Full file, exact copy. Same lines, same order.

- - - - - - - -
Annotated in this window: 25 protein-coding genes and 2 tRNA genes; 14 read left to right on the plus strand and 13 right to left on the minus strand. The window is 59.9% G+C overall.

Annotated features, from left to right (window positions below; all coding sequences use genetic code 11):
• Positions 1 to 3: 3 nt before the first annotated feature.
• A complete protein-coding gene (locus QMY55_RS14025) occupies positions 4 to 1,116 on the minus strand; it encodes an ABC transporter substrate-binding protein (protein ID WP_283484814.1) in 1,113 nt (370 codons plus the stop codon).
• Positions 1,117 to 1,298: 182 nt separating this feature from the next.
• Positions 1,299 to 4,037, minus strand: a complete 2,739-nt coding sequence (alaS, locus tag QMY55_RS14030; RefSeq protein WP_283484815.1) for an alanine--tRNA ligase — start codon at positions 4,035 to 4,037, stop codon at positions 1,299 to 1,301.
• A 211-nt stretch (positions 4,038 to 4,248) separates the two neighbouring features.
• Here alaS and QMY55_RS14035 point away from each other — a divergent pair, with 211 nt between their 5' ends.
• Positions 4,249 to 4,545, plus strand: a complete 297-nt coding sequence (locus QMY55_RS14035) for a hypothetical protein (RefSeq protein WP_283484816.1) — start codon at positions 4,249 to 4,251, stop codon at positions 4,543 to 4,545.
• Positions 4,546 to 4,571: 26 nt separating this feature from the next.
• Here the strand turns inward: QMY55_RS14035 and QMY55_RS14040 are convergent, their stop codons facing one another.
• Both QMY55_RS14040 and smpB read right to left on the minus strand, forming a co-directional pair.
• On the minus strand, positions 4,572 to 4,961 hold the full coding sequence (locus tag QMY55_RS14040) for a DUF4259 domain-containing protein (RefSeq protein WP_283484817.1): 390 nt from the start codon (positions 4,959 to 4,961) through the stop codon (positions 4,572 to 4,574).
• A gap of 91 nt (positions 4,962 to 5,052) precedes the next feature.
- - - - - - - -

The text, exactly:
Annotated in this window: 25 protein-coding genes and 2 tRNA genes; 14 read left to right on the plus strand and 13 right to left on the minus strand. The window is 59.9% G+C overall.

Annotated features, from left to right (window positions below; all coding sequences use genetic code 11):
• Positions 1 to 3: 3 nt before the first annotated feature.
• A complete protein-coding gene (locus QMY55_RS14025) occupies positions 4 to 1,116 on the minus strand; it encodes an ABC transporter substrate-binding protein (protein ID WP_283484814.1) in 1,113 nt (370 codons plus the stop codon).
• Positions 1,117 to 1,298: 182 nt separating this feature from the next.
• Positions 1,299 to 4,037, minus strand: a complete 2,739-nt coding sequence (alaS, locus tag QMY55_RS14030; RefSeq protein WP_283484815.1) for an alanine--tRNA ligase — start codon at positions 4,035 to 4,037, stop codon at positions 1,299 to 1,301.
• A 211-nt stretch (positions 4,038 to 4,248) separates the two neighbouring features.
• Here alaS and QMY55_RS14035 point away from each other — a divergent pair, with 211 nt between their 5' ends.
• Positions 4,249 to 4,545, plus strand: a complete 297-nt coding sequence (locus QMY55_RS14035) for a hypothetical protein (RefSeq protein WP_283484816.1) — start codon at positions 4,249 to 4,251, stop codon at positions 4,543 to 4,545.
• Positions 4,546 to 4,571: 26 nt separating this feature from the next.
• Here the strand turns inward: QMY55_RS14035 and QMY55_RS14040 are convergent, their stop codons facing one another.
• Both QMY55_RS14040 and smpB read right to left on the minus strand, forming a co-directional pair.
• On the minus strand, positions 4,572 to 4,961 hold the full coding sequence (locus tag QMY55_RS14040) for a DUF4259 domain-containing protein (RefSeq protein WP_283484817.1): 390 nt from the start codon (positions 4,959 to 4,961) through the stop codon (positions 4,572 to 4,574).
• A gap of 91 nt (positions 4,962 to 5,052) precedes the next feature.